The flaw of the play is Aristophanes is trying to satirize the Sophists, who were popularizing a new philosophy that denied the possibility of ever reaching objective truth, he picked the wrong target. The Sophists were mostly teachers who were not native to Athens, such as Isocartes and Gorgias.
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8 of 10 people found the following review helpful By Felicia Gregg on December 5, 2010
Format: Paperback Verified Purchase
This book was difficult to read. It was filled with mechanical errors. words were spelled wrong, the grammar was off, and several parts of the book were switched.
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0 of 2 people found the following review helpful By Miranda on May 23, 2013
Format: Kindle Edition Verified Purchase
The Clouds: Illustrated
A little light reading, for class. The Clouds, I needed the information in a hurry, but then I like reading anyway. This book was good and worthwhile. It landed in my Kindle book collection, and I take my books with me where ever I go. Love it! Illustrations are alright but not great. I can change the fonts to a size that is comfortable to read without glasses, or I can turn on the text reader and listen. Love my Kindle and love the books that I buy to go with it. The prices are so great, lots of the classics are free, leaving room in the budget to buy the others that are not. One day I may have enough time to read The Clouds for pleasure.
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2 of 6 people found the following review helpful By Santi Tafarella on March 16, 2008
Format: Paperback Verified Purchase
Aristophanes' comedy "Clouds" is a humorous send-up of Greek rationalism, science, atheism, and lawyerly sophistry, as supposedly represented by Socrates and the philosophical and sophistic schools of Athens. Aristophanes portrays intellectuals as an arrogant class of effete and pasty skinned unbelievers. Except for their skills in rhetoric, which help them get around the law and rip people off, their knowledge is of little worldly or practical value. In other words, their heads are figuratively in the clouds (hence the play's title).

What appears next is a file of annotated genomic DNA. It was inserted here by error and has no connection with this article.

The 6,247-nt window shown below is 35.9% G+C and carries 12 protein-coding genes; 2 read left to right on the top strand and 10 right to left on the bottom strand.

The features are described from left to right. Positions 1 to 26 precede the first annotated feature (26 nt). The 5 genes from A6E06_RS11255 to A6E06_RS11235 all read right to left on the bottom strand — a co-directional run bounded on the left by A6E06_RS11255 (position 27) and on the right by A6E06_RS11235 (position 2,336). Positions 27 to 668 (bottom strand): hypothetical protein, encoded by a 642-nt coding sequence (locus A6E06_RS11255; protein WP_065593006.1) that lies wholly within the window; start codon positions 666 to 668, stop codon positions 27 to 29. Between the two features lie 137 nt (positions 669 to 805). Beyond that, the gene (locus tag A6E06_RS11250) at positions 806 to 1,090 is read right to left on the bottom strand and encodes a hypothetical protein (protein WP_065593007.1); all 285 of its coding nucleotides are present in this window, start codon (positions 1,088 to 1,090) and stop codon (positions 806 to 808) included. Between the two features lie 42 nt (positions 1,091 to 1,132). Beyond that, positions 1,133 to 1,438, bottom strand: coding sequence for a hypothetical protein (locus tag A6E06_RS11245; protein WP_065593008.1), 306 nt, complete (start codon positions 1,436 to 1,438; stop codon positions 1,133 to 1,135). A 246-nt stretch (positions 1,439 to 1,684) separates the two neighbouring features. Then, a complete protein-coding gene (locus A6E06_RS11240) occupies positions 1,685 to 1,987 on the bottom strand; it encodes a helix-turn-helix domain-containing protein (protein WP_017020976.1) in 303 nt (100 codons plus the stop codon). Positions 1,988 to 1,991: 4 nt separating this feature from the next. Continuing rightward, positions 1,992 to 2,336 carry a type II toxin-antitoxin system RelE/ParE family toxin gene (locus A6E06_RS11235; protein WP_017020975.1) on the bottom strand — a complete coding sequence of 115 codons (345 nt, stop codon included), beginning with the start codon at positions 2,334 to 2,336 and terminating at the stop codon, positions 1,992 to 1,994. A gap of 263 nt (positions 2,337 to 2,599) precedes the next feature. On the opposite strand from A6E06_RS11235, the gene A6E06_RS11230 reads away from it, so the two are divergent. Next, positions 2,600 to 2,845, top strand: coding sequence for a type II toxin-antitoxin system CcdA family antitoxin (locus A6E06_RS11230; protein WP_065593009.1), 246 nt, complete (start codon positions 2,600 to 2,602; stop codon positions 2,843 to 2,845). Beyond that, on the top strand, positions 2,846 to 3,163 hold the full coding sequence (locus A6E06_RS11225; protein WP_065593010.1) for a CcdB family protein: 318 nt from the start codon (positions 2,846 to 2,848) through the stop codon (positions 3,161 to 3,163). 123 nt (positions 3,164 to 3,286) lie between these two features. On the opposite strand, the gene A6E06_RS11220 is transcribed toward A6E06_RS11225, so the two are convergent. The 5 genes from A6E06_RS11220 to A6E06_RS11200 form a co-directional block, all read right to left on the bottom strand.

"Clouds" is funny in places, but also disturbing in its anti-intellectualism and nostalgia for marshal virtues and doubt-free theism. If Aristophanes were alive today, he might be a caustic, and very conservative, Republican (or even a Fascist). For all this, his play has an undeniably contemporary feel in its critiques of rhetoric, and makes a good primer for reflection on the nihilistic and shameless uses of argumentation (as when oil company representatives engage in blatant sophistries to cast doubt on global warming science).

But when, at the end of the play, the lead character (Strepsiades) gleefully burns down the school of Socrates, one is sobered by the reactionary nature of the play. The ending reminds one of humanity's long and tragic history of genocide and iconoclasm (the destroying of a rival ideology's texts, idols, symbols, or buildings). The ending of Aristophanes' play clearly suggests that the killing of an entire class of people in his society would be a positive development. It is not without reason that Plato famously attributed Socrates' death, at least in part, to the popular prejudice generated against him by Aristophanes' "Clouds."

In short, Aristophanes' play is thought-provoking, funny, and sobering. It's an easy read and, even after 2500 years, still relevant.